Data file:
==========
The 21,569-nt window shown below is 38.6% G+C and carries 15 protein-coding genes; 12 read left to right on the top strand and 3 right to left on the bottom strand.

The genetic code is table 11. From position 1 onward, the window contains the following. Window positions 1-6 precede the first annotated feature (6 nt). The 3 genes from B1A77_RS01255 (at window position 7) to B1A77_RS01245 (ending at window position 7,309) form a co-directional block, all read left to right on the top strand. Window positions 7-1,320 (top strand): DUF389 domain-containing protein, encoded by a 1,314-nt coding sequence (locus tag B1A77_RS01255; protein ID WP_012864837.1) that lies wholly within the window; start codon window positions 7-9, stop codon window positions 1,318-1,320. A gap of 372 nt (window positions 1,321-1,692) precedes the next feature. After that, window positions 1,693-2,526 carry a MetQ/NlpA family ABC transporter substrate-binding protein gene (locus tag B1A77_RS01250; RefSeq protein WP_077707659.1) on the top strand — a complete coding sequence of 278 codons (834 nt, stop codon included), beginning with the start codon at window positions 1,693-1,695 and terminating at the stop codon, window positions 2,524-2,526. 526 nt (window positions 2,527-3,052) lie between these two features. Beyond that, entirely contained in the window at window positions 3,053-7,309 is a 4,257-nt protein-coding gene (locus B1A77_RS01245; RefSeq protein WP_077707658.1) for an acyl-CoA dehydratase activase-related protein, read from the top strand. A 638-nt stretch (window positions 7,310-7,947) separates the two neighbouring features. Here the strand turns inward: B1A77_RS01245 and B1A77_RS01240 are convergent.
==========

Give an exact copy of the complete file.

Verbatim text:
The 21,569-nt window shown below is 38.6% G+C and carries 15 protein-coding genes; 12 read left to right on the top strand and 3 right to left on the bottom strand.

The genetic code is table 11. From position 1 onward, the window contains the following. Window positions 1-6 precede the first annotated feature (6 nt). The 3 genes from B1A77_RS01255 (at window position 7) to B1A77_RS01245 (ending at window position 7,309) form a co-directional block, all read left to right on the top strand. Window positions 7-1,320 (top strand): DUF389 domain-containing protein, encoded by a 1,314-nt coding sequence (locus tag B1A77_RS01255; protein ID WP_012864837.1) that lies wholly within the window; start codon window positions 7-9, stop codon window positions 1,318-1,320. A gap of 372 nt (window positions 1,321-1,692) precedes the next feature. After that, window positions 1,693-2,526 carry a MetQ/NlpA family ABC transporter substrate-binding protein gene (locus tag B1A77_RS01250; RefSeq protein WP_077707659.1) on the top strand — a complete coding sequence of 278 codons (834 nt, stop codon included), beginning with the start codon at window positions 1,693-1,695 and terminating at the stop codon, window positions 2,524-2,526. 526 nt (window positions 2,527-3,052) lie between these two features. Beyond that, entirely contained in the window at window positions 3,053-7,309 is a 4,257-nt protein-coding gene (locus B1A77_RS01245; RefSeq protein WP_077707658.1) for an acyl-CoA dehydratase activase-related protein, read from the top strand. A 638-nt stretch (window positions 7,310-7,947) separates the two neighbouring features. Here the strand turns inward: B1A77_RS01245 and B1A77_RS01240 are convergent.